Rested and Ready

Jim and I recently spent two weeks cruising the Baltic Sea and seeing things I had only read about before. History becomes very real when you stand in front of a glass case and look at a letter Martin Luther wrote to a church in Estonia, stand on markers that indicate where the Berlin Wall once stood, and travel on train tracks that carried thousands and thousands of Jews to their deaths. We saw original paintings from Leonardo da Vinci, Michelangelo, and Renoir and visited royal palaces that were gilded with pure gold. Jim and I stood in churches where people had worshiped Jesus in the first century and where people still worship Jesus today. After two weeks of historical information, I was reminded that everything changes except Jesus, who is “the same yesterday, today and forever” (Hebrews 13:8).

We were talking to a man who worked for the cruise line one morning, and he said something I’ve thought about often. We were discussing the amazing things we had seen and all the people we had encountered on the trip when he said, “But here is what you should know. Almost everyone you meet wishes they could go home to America with you.” I believe him. I loved visiting those countries, but I was glad to come home.

It was hard to turn the television back on and watch the Americans who felt the need to protest while other Americans argued with those protesting. I listened to reporters discuss the aftermath caused by everyone who acted stupidly. I saw police lined up to protect people on both sides and wondered about their families, waiting for them to come home. We traveled to a part of the world that has seen and experienced the worst events in human history. It occurred to me that if everyone protesting and shouting exchanged lives with some of the people in Poland, Germany, Norway, or Russia for a year, they might be a little more grateful to wake up in America. I wish our citizens knew what the man who worked for the cruise line understood. We are so blessed to live in this flawed but wonderful country.

America isn’t perfect and never will be. Every country struggles with politics, power, crime, poverty, and racism. The human condition is universal, and sin will always exist on this side of heaven. But in each country we visited there was a common bond. People had always worshiped Jesus on that soil, and people still worship him today. A major difference between the countries we visited and the United States: almost half of all Americans attend church and most call themselves Christians. In most of the countries we visited, that number was less than 10 percent. In Poland, the number was 2 percent. Those beautiful churches we visited were often more of a tourist attraction than an actual place of worship.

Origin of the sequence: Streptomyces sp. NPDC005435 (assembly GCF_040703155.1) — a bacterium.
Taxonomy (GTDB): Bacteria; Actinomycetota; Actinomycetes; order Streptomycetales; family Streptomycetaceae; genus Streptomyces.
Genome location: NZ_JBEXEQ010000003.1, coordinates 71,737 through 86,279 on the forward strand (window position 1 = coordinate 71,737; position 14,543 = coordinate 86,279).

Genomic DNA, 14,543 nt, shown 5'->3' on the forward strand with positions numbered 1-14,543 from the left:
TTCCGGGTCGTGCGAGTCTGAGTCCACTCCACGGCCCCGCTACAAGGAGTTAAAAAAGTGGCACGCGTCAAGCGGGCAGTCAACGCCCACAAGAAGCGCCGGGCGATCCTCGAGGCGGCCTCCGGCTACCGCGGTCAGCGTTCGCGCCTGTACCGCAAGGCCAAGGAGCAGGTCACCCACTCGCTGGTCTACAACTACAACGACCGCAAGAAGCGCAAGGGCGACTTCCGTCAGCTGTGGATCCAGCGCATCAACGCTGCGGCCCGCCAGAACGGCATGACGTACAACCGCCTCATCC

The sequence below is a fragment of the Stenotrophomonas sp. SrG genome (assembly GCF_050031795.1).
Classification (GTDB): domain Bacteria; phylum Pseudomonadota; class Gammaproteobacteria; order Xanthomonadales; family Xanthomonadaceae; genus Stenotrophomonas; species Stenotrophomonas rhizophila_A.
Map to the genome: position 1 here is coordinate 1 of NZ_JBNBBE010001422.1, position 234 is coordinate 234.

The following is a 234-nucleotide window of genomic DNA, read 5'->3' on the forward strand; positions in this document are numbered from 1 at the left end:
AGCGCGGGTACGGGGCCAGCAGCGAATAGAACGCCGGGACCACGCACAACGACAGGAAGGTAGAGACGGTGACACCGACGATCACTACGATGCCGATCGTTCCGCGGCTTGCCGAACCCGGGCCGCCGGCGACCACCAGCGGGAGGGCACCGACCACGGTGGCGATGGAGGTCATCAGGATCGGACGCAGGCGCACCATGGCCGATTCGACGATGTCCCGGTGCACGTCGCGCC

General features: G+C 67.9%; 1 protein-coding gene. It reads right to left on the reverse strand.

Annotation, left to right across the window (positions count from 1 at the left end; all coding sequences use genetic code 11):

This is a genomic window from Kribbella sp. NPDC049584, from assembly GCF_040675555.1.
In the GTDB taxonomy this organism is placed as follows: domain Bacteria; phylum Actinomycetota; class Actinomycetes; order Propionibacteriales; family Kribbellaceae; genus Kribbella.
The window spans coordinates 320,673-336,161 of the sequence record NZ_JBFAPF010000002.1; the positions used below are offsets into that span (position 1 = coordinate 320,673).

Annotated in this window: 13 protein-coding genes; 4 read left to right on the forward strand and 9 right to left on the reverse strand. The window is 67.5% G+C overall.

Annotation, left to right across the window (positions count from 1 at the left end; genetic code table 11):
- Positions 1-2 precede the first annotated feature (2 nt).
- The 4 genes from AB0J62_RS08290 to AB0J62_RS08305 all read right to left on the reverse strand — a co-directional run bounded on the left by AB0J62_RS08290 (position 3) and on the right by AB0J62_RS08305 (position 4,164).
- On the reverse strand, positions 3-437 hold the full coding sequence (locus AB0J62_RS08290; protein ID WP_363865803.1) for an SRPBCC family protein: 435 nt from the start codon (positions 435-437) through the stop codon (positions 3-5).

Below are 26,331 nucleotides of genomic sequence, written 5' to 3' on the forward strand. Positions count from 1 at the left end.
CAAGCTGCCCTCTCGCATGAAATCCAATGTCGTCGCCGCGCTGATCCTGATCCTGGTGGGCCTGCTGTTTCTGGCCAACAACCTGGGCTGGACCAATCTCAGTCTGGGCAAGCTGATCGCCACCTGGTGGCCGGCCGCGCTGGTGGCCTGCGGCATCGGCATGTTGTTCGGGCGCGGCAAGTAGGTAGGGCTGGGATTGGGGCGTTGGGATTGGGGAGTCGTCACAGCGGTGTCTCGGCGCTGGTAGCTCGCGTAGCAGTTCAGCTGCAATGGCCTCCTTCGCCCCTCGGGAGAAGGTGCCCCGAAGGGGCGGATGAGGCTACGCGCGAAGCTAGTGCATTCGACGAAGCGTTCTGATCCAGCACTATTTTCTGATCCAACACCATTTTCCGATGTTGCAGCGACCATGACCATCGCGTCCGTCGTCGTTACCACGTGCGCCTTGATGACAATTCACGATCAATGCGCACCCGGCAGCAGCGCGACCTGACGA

We live in a great country led by imperfect people. That has always been true. But God’s blessings are not nearly as dependent on the people sitting in Washington as they are on the people sitting in the pews. God told King Solomon, “When I shut up the heavens so that there is no rain, or command the locust to devour the land, or send pestilence among my people, if my people who are called by my name humble themselves, and pray and seek my face and turn from their wicked ways, then I will hear from heaven and will forgive their sin and heal their land” (2 Chronicles 7:13–14).

If we want to “make America great again,” we need to help Americans honor God again. I downloaded and read almost every book readers recommended to me in my last blog post, “Over and Out.” (I’ll discuss those soon!) You are an intelligent and committed group of Christians. It is a privilege to serve God with you. Our country is an important mission field, and God has called us to be his witnesses (Acts 1:8).

I’m rested and ready to get back to work. Everyone we meet today has an eternal life. Let’s make sure they will spend it with Jesus.

Join us at and chime in on this week’s discussion question: How do you know if your children are truly believers?